node transfer_money { do { #sayText("From which accounts you would like to transfer from?") wait *; } transitions { provide_data: goto validate_account on #messageHasData("account"); } onexit { provide_data: do { set $account = #messageGetData("account", { value: true })[0]?.value??""; } } }

You may need to post-process extracted entities to validate, transform, search or write to a database. Define an external function for this purpose with the needed logic.

external function resolve_account(info: string): string; node myNode { do { set $account = #messageGetData("account", { value: true })[0]?.value??""; set $account = external foo($account); } transitions {} }

Problems you don't need to worry about

Architecture selection and hyperparameters tuning

Dasha provides a platform for developers. We believe that platform user should not worry about machine learning stuff and dive deep into what model architecture to select, how to tune hyperparameters and train models properly. We do it all in the background. The only thing you should do is create a good dataset.

Out-of-vocabulary words

Another common problem with text classification in named entity recognition is out-of-vocabulary (OOV) words. The model works with a numerical representation of the words of the text (also known as embeddings). It is very important to make the model know all words to be sure it understands the message with previously unseen words in training data. We use such embeddings to solve this issue. Embeddings are trained on plenty of conversational texts encoded using byte-pair encoding. It uses subword information if the whole word is unknown. As we do all machine learning stuff in the background, don't worry about OOV words. Just create your dataset.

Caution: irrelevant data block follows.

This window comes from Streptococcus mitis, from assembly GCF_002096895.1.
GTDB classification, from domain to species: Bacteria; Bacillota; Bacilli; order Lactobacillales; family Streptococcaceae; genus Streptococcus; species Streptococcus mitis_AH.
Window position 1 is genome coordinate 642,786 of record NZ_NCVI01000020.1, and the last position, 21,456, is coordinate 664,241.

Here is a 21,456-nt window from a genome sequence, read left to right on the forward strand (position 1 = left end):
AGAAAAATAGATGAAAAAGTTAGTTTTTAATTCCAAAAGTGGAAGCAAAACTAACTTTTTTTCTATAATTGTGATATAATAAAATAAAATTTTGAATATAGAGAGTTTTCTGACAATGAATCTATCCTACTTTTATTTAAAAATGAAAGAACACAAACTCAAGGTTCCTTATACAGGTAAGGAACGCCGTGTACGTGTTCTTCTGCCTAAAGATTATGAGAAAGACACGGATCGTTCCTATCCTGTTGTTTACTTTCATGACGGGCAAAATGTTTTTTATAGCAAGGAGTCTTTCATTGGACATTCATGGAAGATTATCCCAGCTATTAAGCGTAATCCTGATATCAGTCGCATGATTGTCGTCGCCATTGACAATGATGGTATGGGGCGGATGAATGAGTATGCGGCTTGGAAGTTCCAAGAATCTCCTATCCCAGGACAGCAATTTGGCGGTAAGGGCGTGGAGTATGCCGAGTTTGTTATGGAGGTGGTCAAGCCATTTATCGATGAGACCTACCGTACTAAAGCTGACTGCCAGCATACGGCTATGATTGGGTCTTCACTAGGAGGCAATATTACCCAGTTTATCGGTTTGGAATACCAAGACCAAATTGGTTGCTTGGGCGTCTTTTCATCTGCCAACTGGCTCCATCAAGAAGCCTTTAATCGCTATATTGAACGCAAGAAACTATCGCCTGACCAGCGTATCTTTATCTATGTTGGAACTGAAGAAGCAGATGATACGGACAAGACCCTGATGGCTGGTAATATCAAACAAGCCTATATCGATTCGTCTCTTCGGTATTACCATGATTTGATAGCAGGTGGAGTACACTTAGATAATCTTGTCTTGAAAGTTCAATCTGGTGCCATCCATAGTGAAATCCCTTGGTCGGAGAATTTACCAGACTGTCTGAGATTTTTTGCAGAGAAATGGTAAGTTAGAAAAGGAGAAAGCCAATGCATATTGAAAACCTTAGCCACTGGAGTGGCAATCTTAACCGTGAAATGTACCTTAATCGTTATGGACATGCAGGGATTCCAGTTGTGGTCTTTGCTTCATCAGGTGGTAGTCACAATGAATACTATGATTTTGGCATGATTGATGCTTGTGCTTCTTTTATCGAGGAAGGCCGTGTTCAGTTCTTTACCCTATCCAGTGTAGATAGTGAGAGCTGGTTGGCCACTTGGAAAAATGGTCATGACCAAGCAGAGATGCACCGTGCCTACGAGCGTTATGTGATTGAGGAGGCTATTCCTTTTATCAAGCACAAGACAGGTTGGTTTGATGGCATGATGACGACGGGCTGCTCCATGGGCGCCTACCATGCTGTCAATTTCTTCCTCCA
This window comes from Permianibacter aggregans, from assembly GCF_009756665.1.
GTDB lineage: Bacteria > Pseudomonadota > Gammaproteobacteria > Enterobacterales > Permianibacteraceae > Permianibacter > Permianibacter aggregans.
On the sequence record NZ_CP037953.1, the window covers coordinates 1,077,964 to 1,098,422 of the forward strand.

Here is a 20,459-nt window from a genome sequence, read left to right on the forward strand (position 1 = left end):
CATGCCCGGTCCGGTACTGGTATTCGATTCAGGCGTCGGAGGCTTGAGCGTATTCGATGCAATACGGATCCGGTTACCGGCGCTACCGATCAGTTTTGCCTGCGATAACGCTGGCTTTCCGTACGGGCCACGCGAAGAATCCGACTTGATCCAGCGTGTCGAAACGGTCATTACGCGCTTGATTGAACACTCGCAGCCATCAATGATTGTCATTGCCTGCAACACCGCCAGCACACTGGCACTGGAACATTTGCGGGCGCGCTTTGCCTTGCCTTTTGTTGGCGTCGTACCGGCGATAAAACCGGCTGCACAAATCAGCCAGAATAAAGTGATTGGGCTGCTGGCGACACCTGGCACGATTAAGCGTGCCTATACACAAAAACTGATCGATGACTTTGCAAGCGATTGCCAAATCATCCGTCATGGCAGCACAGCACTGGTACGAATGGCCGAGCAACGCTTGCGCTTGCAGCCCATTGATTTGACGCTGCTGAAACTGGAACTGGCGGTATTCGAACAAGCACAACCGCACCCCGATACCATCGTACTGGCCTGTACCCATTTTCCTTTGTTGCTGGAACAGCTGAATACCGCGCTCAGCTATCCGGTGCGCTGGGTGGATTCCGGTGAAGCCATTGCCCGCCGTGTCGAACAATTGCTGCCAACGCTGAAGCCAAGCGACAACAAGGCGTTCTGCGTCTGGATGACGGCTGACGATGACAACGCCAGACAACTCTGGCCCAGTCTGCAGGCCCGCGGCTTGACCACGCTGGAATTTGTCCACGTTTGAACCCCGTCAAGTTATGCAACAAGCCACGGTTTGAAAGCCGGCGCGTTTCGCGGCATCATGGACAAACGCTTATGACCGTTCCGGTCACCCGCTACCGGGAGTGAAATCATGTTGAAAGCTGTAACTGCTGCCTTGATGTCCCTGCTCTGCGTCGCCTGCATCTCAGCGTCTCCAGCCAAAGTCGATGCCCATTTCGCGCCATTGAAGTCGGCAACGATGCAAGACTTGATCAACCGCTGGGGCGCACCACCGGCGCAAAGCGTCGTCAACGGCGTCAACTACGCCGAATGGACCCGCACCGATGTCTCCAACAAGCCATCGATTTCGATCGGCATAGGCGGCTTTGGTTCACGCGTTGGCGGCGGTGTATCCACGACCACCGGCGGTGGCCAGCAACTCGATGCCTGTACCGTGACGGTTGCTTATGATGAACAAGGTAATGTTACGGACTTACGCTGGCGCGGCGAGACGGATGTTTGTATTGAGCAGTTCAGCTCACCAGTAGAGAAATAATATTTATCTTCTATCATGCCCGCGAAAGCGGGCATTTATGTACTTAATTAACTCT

Phrases for all entity values

You don’t need to duplicate the same phrases with different entity values. We use value augmentations for phrases implicitly for users to make sure that all possible values for the entity will be presented in the training dataset. You can rest assured that all values will be extracted from the message.